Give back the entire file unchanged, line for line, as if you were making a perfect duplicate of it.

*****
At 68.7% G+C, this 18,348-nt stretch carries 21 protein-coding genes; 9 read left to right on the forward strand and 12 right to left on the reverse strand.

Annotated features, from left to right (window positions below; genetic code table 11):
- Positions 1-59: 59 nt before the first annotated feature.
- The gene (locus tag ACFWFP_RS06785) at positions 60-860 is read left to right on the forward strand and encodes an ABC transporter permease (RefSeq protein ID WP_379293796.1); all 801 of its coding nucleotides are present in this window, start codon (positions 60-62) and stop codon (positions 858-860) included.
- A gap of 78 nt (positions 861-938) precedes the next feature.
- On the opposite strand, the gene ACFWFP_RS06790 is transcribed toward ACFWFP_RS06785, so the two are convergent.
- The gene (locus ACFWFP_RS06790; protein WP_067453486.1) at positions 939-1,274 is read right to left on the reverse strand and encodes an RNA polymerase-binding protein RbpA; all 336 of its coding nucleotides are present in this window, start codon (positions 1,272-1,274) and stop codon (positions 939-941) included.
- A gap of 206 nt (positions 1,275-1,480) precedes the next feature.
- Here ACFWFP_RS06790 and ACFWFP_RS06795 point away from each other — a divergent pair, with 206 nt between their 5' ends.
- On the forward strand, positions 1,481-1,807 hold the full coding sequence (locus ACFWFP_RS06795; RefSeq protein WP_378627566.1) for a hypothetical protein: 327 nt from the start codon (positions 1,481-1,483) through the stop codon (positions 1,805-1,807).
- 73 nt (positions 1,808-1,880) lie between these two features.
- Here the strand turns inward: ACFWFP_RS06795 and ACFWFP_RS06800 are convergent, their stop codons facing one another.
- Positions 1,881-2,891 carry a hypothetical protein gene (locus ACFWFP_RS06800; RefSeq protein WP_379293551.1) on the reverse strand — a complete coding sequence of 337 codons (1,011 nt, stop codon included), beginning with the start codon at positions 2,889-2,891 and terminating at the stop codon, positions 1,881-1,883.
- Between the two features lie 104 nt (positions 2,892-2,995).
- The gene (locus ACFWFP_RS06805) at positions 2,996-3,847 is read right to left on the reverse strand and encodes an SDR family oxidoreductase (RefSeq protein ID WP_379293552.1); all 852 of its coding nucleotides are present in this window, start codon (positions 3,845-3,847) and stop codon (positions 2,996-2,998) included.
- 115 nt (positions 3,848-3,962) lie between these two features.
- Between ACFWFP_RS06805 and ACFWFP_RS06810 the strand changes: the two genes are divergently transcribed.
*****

At 68.7% G+C, this 18,348-nt stretch carries 21 protein-coding genes; 9 read left to right on the forward strand and 12 right to left on the reverse strand.

Annotated features, from left to right (window positions below; genetic code table 11):
- Positions 1-59: 59 nt before the first annotated feature.
- The gene (locus tag ACFWFP_RS06785) at positions 60-860 is read left to right on the forward strand and encodes an ABC transporter permease (RefSeq protein ID WP_379293796.1); all 801 of its coding nucleotides are present in this window, start codon (positions 60-62) and stop codon (positions 858-860) included.
- A gap of 78 nt (positions 861-938) precedes the next feature.
- On the opposite strand, the gene ACFWFP_RS06790 is transcribed toward ACFWFP_RS06785, so the two are convergent.
- The gene (locus ACFWFP_RS06790; protein WP_067453486.1) at positions 939-1,274 is read right to left on the reverse strand and encodes an RNA polymerase-binding protein RbpA; all 336 of its coding nucleotides are present in this window, start codon (positions 1,272-1,274) and stop codon (positions 939-941) included.
- A gap of 206 nt (positions 1,275-1,480) precedes the next feature.
- Here ACFWFP_RS06790 and ACFWFP_RS06795 point away from each other — a divergent pair, with 206 nt between their 5' ends.
- On the forward strand, positions 1,481-1,807 hold the full coding sequence (locus ACFWFP_RS06795; RefSeq protein WP_378627566.1) for a hypothetical protein: 327 nt from the start codon (positions 1,481-1,483) through the stop codon (positions 1,805-1,807).
- 73 nt (positions 1,808-1,880) lie between these two features.
- Here the strand turns inward: ACFWFP_RS06795 and ACFWFP_RS06800 are convergent, their stop codons facing one another.
- Positions 1,881-2,891 carry a hypothetical protein gene (locus ACFWFP_RS06800; RefSeq protein WP_379293551.1) on the reverse strand — a complete coding sequence of 337 codons (1,011 nt, stop codon included), beginning with the start codon at positions 2,889-2,891 and terminating at the stop codon, positions 1,881-1,883.
- Between the two features lie 104 nt (positions 2,892-2,995).
- The gene (locus ACFWFP_RS06805) at positions 2,996-3,847 is read right to left on the reverse strand and encodes an SDR family oxidoreductase (RefSeq protein ID WP_379293552.1); all 852 of its coding nucleotides are present in this window, start codon (positions 3,845-3,847) and stop codon (positions 2,996-2,998) included.
- 115 nt (positions 3,848-3,962) lie between these two features.
- Between ACFWFP_RS06805 and ACFWFP_RS06810 the strand changes: the two genes are divergently transcribed.